Out of Grief, Singing

By (author): Charlene Diehl

Out of Grief, Singing is an achingly beautiful account of how a woman comes to terms with the loss of her newborn. After a bewildering series of rapid diagnoses and emergency interventions, Charlene?s daughter Chloe is born. But her too-brief life is spent in the neonatal intensive care unit, and her mother, leveled by an epidural anaesthetic procedure gone wrong, can barely make it to her daughter’s side. In the months following Chloe?s death, more medical crises make it nearly impossible to even begin the grieving process, let alone return to any semblance of a normal life. But return she does, along a path that is both arduous and rich. With a poet’s ear for language, Charlene Diehl shares her discovery of joy amidst a devastating loss.


Charlene Diehl

Charlene Diehl is a writer, editor, performer, and the director of THIN AIR, the Winnipeg International Writers Festival. She did her graduate work at the University of Manitoba, receiving a PhD in 1992 under the supervision of Robert Kroetsch. After a post-doc at McGill, and seven years as a professor in the English Department at the University of Waterloo, she returned to Winnipeg in 2000. She She edits dig!, Winnipeg’s bi-monthly jazz publication, has published essays, poetry, non-fiction, reviews, and interviews in journals across Canada, a scholarly book on Fred Wah as well as a collection of poetry, lamentations, and two chapbooks, mm and The Lover’s Handbook. Excerpts from Out of Grief, Singing, which appeared in Prairie Fire, won a Western Canadian Magazine Gold Award.


“ I read much of this book not weeping, but sobbing — and yet, the overall experience is one of hope. Out of Grief, Singing will appeal to anyone who has lost a child, to anyone who has lost a loved one, and to anyone engaged in the gruelling and marvellous work of being human.” —Alison Pick, The Globe and Mail


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Excerpts & Samples ×
I’ve brought the inkprints of Chloe’s feet, perfect prints of perfect feet, unutterably small. They signal, better than anything, the extremity of this place I’m inhabiting. How could any feet be this tiny? Could the fierce, spirited baby, the baby who has died, have had feet this tiny? Perfect, human feet. How could I be the mother of a child with feet so tiny? How could the wearer of these feet be dead? How could I be the mother of a dead baby? I skitter toward the feet, I skitter away from them. I try not to think about this part: the footprints were made after Chloe died. A nurse, gentle hands cradling this lost body, washed her, dressed her, photographed her. She printed her hands, printed her feet. She did these things, last rites, out of respect for this baby, and for her father who stood watch hour upon hour, for her damaged mother, for the grandmother who hovered between the baby and her own daughter. I hold the inkprints of Chloe’s feet, and I keep returning to the pink parchment. I resolutely refused pink myself as a child – I was too proud for pink, too sensitive to the unstated equation of femininity and weakness. But now I know something else: a premature baby has so little fat that the narrow arms and feet, the round belly, the ears and fingers and neck and ankles are ruddy, the deepest pink. The blood that streams furiously around the tiny body is scarcely below the surface, boiling with resolve, on an imperious mission to feed, defend, rescue. How could I choose green, or beige, or burgundy? Pink is a softer-than-Chloe color, but it’s her color. She spent her days naked, wearing her skin bravely and with determination. I know now that pink is a tough color.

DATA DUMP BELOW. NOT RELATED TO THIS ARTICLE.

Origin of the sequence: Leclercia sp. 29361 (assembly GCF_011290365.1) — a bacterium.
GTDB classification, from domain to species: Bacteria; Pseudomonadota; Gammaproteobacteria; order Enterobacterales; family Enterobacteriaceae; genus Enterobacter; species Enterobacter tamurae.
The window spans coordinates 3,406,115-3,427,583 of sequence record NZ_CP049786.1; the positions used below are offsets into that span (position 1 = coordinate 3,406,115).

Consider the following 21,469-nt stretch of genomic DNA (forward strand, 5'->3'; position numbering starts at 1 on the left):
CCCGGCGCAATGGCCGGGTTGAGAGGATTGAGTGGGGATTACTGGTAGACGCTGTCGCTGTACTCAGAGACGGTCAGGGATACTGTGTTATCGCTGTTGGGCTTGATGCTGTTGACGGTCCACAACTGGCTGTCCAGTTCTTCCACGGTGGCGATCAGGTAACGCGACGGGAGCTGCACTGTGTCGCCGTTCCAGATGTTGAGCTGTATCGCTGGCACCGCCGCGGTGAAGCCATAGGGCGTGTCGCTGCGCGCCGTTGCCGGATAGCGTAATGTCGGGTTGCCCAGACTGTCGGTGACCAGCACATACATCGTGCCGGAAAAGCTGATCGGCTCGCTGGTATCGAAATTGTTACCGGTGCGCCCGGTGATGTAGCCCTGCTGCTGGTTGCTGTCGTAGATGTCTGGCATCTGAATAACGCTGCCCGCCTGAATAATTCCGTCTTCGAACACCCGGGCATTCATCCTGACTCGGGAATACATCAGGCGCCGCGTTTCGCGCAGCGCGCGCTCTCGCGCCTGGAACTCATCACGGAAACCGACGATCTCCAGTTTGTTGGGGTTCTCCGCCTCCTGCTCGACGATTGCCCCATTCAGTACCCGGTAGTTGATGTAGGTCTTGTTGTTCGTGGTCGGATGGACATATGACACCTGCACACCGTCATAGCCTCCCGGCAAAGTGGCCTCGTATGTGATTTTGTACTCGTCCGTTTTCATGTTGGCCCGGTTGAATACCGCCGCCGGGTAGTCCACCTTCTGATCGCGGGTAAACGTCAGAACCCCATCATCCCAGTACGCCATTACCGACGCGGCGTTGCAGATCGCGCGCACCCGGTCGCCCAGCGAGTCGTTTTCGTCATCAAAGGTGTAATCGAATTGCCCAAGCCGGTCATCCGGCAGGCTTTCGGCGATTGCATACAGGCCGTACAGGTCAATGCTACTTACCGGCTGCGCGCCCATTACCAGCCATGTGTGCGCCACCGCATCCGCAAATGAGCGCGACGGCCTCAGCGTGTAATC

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176 Pages
8in * 5.25in * .45in


September 01, 2010


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